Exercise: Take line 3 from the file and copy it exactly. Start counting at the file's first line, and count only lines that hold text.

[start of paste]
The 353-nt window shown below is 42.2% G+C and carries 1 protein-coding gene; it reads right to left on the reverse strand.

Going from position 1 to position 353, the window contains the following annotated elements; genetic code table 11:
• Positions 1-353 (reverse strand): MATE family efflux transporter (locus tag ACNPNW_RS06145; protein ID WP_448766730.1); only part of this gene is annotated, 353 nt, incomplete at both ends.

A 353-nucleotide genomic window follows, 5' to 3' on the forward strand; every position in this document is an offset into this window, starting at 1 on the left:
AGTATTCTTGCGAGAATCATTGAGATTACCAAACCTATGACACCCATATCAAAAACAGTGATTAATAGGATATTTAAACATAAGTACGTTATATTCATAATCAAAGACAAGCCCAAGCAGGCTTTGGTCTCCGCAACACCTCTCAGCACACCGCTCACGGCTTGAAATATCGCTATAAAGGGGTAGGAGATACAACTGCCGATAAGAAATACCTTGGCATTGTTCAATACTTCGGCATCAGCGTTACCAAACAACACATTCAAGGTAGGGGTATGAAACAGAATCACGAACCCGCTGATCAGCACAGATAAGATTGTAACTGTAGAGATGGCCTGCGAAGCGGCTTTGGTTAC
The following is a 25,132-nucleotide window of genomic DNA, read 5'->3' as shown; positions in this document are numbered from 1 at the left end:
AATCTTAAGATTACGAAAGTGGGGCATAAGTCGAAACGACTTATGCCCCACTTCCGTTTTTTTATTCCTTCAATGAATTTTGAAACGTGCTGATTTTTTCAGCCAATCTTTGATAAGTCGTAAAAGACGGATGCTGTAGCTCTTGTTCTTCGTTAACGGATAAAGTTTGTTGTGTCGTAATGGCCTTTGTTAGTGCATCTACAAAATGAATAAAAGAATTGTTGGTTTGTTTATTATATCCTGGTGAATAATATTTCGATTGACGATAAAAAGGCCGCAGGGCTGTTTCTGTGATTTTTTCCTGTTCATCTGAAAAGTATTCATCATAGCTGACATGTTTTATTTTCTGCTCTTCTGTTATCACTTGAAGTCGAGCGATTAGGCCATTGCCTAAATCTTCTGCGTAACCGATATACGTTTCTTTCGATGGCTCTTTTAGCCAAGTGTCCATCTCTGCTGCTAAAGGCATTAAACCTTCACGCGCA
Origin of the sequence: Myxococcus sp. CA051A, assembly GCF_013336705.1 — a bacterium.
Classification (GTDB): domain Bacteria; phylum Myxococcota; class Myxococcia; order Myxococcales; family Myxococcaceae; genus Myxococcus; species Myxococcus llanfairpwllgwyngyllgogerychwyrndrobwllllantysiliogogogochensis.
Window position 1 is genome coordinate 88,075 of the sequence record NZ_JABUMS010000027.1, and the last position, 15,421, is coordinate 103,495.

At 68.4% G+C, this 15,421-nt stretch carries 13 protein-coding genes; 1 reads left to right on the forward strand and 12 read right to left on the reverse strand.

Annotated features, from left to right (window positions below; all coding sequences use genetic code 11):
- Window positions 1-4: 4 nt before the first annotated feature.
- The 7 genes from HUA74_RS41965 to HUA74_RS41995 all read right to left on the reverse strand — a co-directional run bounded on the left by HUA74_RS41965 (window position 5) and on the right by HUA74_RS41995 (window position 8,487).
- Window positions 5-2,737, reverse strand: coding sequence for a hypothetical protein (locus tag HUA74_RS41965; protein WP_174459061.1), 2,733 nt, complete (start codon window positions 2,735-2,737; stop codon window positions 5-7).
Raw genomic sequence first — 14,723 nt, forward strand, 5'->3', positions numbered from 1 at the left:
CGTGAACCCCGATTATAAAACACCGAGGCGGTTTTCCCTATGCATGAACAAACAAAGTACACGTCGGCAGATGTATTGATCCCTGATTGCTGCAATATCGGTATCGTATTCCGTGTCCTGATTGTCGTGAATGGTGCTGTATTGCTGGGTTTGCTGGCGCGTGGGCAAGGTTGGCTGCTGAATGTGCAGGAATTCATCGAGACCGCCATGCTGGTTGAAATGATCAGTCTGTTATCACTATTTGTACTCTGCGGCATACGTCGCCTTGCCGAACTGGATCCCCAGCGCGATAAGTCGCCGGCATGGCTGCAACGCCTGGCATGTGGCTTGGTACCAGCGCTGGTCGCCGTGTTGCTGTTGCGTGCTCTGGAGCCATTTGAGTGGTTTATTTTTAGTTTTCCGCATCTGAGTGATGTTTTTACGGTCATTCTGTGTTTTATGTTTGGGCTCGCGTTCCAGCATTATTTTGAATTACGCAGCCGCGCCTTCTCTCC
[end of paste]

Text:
• Positions 1-353 (reverse strand): MATE family efflux transporter (locus tag ACNPNW_RS06145; protein ID WP_448766730.1); only part of this gene is annotated, 353 nt, incomplete at both ends.